[bjames@lws1 ~]$ ./venv3/bin/python threaded.py 
[6, 7, 8, 9, 11, 12, 13, 14]

pool.map() waits until all processes have completed before returning. For automation, that's generally what I want. Just for awareness, I'll mention that pool.map_async() returns a MapResult object immediately. This allows you to execute other code in your parent processes, but you still won't be able to operate on the results until all the processes have terminated. There are cases where this can be useful.

I won't go into much detail, but the use of pool.map_async() is shown below:

with Pool(number_of_processes) as pool:

    results = pool.map_async(partial_one_free_variable, numbers)

    print('we are now executing other code')

    # prints the results once they are avaliable
    print(results.get())

This results in roughly the same thing as the pool.map() function, but to get the results, we call results.get() which waits for the result to be available, then it returns it. There are ways to share data between threads, which could be used to act on data as soon as it's available, but that's not in the scope of this post.

Structuring your Code for Concurrency

Parallel code has to be structured differently than serial code. There are times where you can simply use pool.map() to call the function you want to use multiprocessing on and as I mentioned before, I don't add concurrency until the very end. However, there are some things you should keep in mind as you work.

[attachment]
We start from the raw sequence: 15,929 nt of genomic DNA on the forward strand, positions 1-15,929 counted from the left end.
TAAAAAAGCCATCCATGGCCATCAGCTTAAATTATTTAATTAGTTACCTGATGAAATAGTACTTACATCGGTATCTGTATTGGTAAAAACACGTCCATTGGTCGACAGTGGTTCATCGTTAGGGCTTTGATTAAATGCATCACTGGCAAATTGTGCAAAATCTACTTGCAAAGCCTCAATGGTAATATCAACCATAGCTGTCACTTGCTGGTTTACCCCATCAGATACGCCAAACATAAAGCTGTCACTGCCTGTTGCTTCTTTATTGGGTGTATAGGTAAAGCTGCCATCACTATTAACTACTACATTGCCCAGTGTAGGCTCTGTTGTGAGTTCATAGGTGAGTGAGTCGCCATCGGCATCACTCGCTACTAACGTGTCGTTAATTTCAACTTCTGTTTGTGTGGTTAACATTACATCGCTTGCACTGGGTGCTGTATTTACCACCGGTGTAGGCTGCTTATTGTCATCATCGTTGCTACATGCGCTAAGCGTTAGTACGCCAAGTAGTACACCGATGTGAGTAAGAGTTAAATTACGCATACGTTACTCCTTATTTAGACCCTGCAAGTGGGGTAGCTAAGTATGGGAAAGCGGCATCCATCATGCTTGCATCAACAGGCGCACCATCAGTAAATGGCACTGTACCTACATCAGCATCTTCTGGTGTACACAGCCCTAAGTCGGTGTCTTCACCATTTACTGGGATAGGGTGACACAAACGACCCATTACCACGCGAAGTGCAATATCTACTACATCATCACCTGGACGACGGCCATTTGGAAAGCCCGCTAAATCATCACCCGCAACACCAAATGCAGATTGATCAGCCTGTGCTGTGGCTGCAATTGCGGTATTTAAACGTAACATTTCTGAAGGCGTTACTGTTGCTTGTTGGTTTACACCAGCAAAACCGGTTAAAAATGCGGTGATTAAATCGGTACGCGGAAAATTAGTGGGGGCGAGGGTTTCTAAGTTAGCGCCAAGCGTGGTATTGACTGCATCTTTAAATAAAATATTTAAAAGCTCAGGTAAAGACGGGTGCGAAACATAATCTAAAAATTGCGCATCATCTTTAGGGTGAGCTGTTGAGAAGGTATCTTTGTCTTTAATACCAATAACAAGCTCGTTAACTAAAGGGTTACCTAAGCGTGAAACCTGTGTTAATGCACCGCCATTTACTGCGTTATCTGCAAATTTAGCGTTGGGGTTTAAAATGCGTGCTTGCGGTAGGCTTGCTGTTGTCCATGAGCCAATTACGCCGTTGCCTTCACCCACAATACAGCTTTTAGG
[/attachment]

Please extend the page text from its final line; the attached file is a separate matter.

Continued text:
Validate your credentials before spawning processes

In my organization, our scripts generally aren't run by any sort of automated process. They tend to be run under a user's account who has R/W access to the network devices being modified. During the change window, the user logs on, runs the script which then prompts them for credentials (this isn't entirely true - I've written a submodule that gets the credentials ahead of time and simply sleeps until the change window). The worst thing that could happen at this point is for the script to try to log on to 8 devices simultaneously and locking out their account because they accidentally hit caps lock.

In order to avoid that situation, I use a function called get_validate_credentials(), which returns credentials that we know are valid:

def get_validate_credentials(device):

    ''' 
        gets username and password, opens an ssh session to verify the credentials, then closes the ssh session
        returns username and password
        Doing this prevents multiple threads from locking out an account due to mistyped creds
    '''

    # attempts to get the username, prompts if needed
    username = getpass.getuser()

    # prompts user for password
    password = getpass.getpass()

    authenticated = False

    while not authenticated:

        try: